Monday, 19 October 2009


India seems to be going through a rough patch as far as its relations with two of its neighbouring countries is concerned. India’s relations with China and Pakistan are testimony to this. In this post of mine I shall be discussing some of the current Sino-Indian and Indo-Pak issues.

As if the perennial Kashmir border issue with Pakistan was not enough, now China has once again stirred up the Arunachal Pradesh border row. China claims that Arunachal Pradesh is a part of its territory. While on the other hand India has time and again said that Arunachal Pradesh is an integral part of it. Finance Minister Pranab Mukherjee made a very intelligent remark in this context. He said that the 13th October assembly elections in which 72 percent of Arunachal Pradesh’s citizens voted reinforces the fact that Arunachal Pradesh is very much a part of India.

The issue snowballed into its current size when Prime Minister Manmohan Singh visited Arunachal Pradesh on October 3. This visit by Singh set threat bells ringing in China. Ever since tensions only seem to be spiraling between the two countries. Home Minister P. Chidambaram has clearly stated that Chinese workers can come to India only on employment visas and no more on business visas.

Yet another bone of contention between these two countries is Chinese President Hu Jintao’s statement regarding China’s decision to continue to support projects in the Pakistan Occupied Kashmir (PoK). To this the External Affairs Ministry responded via an official statement which declared that China shouldn’t help in the development of any activities in PoK as it is well aware of India’s concerns in this context.

The silver lining of this dark cloud is that Chinese Prime Minister Wen Jiabao has expressed the desire to meet his Indian counterpart in the ASEAN Summit scheduled for the coming week.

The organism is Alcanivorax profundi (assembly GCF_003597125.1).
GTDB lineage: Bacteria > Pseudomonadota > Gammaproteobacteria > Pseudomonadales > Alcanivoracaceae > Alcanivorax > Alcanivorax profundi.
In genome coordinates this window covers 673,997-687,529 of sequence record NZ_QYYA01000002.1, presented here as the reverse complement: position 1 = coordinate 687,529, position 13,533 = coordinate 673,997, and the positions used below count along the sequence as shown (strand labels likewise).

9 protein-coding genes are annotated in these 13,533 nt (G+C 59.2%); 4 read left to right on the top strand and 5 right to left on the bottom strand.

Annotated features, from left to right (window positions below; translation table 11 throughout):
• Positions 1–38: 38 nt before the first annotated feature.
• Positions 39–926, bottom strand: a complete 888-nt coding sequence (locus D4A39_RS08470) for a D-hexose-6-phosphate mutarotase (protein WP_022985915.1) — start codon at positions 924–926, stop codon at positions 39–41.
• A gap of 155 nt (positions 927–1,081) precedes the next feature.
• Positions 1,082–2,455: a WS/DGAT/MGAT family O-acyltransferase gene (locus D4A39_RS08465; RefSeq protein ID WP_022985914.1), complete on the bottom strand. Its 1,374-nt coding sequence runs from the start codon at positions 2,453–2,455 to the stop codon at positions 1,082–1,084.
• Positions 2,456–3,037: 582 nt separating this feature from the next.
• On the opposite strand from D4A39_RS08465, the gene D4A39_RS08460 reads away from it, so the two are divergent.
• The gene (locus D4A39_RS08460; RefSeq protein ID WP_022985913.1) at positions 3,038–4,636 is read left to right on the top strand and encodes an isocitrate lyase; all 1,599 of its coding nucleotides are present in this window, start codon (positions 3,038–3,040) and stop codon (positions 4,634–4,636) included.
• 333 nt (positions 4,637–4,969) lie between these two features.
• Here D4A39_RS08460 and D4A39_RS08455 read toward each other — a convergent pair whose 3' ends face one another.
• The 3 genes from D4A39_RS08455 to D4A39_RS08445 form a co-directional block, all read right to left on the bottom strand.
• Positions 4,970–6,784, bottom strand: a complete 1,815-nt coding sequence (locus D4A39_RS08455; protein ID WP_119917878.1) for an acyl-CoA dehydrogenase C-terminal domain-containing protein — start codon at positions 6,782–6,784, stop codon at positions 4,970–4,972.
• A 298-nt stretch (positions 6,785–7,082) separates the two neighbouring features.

Now I shall move on to our next neighbour i.e. Pakistan. Not long ago, it was all over the news that Pakistan had arrested seven men for involvement in 26/11 Mumbai blasts (excluding Hafiz Muhammad Saeed- the founder of Lashkar-e-Tayyeba and allegedly the mastermind behind the 26/11 attacks). This effort on part of Pakistan was appreciated both by India and USA. India was finally getting to see Pakistan make the right moves in the right direction. Though not much has come in on the proceedings of the seven men but Pakistan not charging Saeed with the 26/11 Mumbai attacks (citing no evidence against him as the reason) despite the fact that India has given Pakistan all the evidence against him hasn’t gone down well with the Indian security agencies.

Next is the ‘someday active, someday passive’ Balochistan issue. Pakistan has pulled India unnecessarily into this futile controversy. India is too busy trying to tame tensions and terrorism at its borders to be instigating terrorism anywhere else in the world.

All these issues put together in one frame give out a clear message that either India needs to brush up its diplomatic skills or pull up its socks and be on guard all the time.

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